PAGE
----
If you install wood flooring directly over an uneven subfloor, your new wood floor will be uneven as well. But if you cover the uneven subfloor with self-leveling compound before installing your wood flooring, your new floor will be even and level. It's safe to use self-leveling compound on wood as well as concrete subfloors, as long as the subfloor is strong enough to support the weight of the compound.
Things You'll Need
- 2-foot-by-4-foot pieces of wood
- Wet sponge
- Duct tape
- Latex paint primer
- Paint roller
- Self-leveling compound
- Long-handled hoe
- Medium-grade sandpaper
- Notched trowel
- Wood floorboards
- Wood glue
- Concrete blocks or heavy items
Level the Subfloor
Cut 2-foot-by-4-foot pieces of wood to fit in any doorways in the room. Hold the wood in place with duct tape. The wood will keep the self-leveling compound from leaking into other rooms.
Clean the uneven subfloor with a wet sponge and allow it to dry. This will help the self-leveling compound adhere to the subfloor.
Cover the seams between the floor and the walls with duct tape. Also seal any holes that allow pipes to pass through the floor with duct tape. This keeps the self-leveling compound from spreading.
Paint the floor with latex paint primer and allow the primer to dry for a few hours. This will help the self-leveling compound adhere to the subfloor.
Pour the self-leveling compound onto the floor and spread it around with a trowel. The compound will settle into the subfloor's valleys, creating an even surface. If any self-leveling compound leaks out from under the wood barriers in the doorways, pour sand on the compound to absorb it.
Let the self-leveling compound dry for at least 12 hours. Sand down any ridges in the compound created by the trowel, using medium-grade sandpaper.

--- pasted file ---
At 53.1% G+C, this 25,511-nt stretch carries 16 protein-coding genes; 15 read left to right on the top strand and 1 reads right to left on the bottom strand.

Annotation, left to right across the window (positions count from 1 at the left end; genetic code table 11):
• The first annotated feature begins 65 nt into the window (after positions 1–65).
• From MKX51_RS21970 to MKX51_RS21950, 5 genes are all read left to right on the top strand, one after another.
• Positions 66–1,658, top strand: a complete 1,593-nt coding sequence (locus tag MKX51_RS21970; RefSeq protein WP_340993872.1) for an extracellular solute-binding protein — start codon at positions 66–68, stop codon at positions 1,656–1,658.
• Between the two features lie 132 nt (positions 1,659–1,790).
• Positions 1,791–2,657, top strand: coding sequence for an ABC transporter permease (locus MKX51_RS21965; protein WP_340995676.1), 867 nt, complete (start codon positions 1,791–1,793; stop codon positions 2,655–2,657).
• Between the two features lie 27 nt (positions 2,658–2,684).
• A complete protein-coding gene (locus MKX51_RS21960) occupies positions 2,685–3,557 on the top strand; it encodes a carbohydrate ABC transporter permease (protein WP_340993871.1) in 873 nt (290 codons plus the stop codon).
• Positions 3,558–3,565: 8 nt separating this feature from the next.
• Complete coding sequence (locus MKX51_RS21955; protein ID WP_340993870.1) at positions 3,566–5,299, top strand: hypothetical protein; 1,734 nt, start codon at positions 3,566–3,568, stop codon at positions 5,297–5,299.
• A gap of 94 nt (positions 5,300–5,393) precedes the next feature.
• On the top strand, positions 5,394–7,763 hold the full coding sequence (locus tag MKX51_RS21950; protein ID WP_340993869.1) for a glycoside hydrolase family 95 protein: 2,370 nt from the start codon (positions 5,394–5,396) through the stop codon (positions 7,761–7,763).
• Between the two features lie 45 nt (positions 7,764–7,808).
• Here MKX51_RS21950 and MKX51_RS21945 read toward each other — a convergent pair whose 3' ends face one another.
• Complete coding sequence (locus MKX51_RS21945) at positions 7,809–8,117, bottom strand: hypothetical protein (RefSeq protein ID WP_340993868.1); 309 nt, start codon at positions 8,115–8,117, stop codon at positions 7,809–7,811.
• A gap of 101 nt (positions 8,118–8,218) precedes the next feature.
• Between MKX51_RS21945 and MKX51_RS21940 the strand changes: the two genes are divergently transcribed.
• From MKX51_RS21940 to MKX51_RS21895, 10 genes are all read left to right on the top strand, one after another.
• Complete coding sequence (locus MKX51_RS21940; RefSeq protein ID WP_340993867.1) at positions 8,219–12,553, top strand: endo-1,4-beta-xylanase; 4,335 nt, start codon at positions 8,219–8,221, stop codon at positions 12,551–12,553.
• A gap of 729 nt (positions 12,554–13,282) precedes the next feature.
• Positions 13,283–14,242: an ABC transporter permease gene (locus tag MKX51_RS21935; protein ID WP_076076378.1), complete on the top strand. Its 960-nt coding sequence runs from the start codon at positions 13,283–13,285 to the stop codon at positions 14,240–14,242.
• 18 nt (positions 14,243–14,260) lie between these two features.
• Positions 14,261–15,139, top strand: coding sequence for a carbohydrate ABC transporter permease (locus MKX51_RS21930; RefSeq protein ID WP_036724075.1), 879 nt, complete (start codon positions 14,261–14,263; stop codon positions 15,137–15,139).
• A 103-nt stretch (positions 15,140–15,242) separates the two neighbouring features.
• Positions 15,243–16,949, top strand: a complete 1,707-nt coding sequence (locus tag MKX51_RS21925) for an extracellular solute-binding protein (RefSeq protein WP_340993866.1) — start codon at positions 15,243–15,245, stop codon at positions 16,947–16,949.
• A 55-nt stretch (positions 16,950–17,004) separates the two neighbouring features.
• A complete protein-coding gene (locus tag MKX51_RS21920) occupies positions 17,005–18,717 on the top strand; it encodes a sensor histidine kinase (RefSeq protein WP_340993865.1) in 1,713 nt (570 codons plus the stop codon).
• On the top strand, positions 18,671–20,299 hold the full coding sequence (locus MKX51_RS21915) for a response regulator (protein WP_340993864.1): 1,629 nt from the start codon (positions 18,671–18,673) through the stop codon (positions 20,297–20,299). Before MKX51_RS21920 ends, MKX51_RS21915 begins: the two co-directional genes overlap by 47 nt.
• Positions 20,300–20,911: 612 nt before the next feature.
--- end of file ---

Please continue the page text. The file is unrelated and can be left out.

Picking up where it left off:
Install the Wood Flooring
Purchase the appropriate floor adhesive for your wood floorboards and self-leveling compound. Consult with a sales associate at your local home improvement store.
Spread the floor adhesive on a section of the floor by a wall with a notched trowel. Use the notches on the edge of the trowel to create grooves in the adhesive as you spread it.
Place the first floorboard on top of the floor adhesive with the groove side of the tongue-and-groove board facing the wall.
Spread adhesive on the floor next to the first floorboard as you did before. Apply wood glue to the groove of a piece of wood flooring. Fit the groove of this floorboard onto the tongue of the first floorboard and press the second floorboard into the floor adhesive. Continue adding floorboards in this manner until the floor is covered.
Place concrete blocks or other heavy items on the wood flooring to press it into the floor adhesive as it dries. Let the floor adhesive dry according to the manufacturer's instructions.